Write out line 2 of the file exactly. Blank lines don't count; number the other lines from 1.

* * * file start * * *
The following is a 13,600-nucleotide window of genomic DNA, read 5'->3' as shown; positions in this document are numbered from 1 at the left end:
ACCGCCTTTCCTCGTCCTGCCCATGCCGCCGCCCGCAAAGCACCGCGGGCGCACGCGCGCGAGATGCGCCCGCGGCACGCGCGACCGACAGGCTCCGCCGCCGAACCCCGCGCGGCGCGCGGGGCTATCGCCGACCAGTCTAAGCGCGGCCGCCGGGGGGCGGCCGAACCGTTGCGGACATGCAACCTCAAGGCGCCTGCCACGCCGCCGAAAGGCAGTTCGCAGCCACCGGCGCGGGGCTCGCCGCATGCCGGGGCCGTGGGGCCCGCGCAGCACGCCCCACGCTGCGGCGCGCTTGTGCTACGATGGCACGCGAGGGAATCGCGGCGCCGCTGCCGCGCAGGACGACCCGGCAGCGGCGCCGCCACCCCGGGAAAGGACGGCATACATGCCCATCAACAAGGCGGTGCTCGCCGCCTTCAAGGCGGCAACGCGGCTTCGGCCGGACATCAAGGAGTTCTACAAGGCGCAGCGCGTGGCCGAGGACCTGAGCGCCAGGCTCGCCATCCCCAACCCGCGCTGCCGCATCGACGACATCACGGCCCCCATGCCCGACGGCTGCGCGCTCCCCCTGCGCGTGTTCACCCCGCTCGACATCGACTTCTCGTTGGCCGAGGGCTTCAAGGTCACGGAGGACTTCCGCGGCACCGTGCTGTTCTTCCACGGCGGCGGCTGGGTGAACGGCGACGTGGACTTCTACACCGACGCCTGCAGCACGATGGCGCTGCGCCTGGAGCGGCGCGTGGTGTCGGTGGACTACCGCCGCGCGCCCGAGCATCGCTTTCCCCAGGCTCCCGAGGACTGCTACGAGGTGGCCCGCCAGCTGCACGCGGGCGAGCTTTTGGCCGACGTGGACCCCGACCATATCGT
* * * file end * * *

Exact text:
ACCGCCTTTCCTCGTCCTGCCCATGCCGCCGCCCGCAAAGCACCGCGGGCGCACGCGCGCGAGATGCGCCCGCGGCACGCGCGACCGACAGGCTCCGCCGCCGAACCCCGCGCGGCGCGCGGGGCTATCGCCGACCAGTCTAAGCGCGGCCGCCGGGGGGCGGCCGAACCGTTGCGGACATGCAACCTCAAGGCGCCTGCCACGCCGCCGAAAGGCAGTTCGCAGCCACCGGCGCGGGGCTCGCCGCATGCCGGGGCCGTGGGGCCCGCGCAGCACGCCCCACGCTGCGGCGCGCTTGTGCTACGATGGCACGCGAGGGAATCGCGGCGCCGCTGCCGCGCAGGACGACCCGGCAGCGGCGCCGCCACCCCGGGAAAGGACGGCATACATGCCCATCAACAAGGCGGTGCTCGCCGCCTTCAAGGCGGCAACGCGGCTTCGGCCGGACATCAAGGAGTTCTACAAGGCGCAGCGCGTGGCCGAGGACCTGAGCGCCAGGCTCGCCATCCCCAACCCGCGCTGCCGCATCGACGACATCACGGCCCCCATGCCCGACGGCTGCGCGCTCCCCCTGCGCGTGTTCACCCCGCTCGACATCGACTTCTCGTTGGCCGAGGGCTTCAAGGTCACGGAGGACTTCCGCGGCACCGTGCTGTTCTTCCACGGCGGCGGCTGGGTGAACGGCGACGTGGACTTCTACACCGACGCCTGCAGCACGATGGCGCTGCGCCTGGAGCGGCGCGTGGTGTCGGTGGACTACCGCCGCGCGCCCGAGCATCGCTTTCCCCAGGCTCCCGAGGACTGCTACGAGGTGGCCCGCCAGCTGCACGCGGGCGAGCTTTTGGCCGACGTGGACCCCGACCATATCGT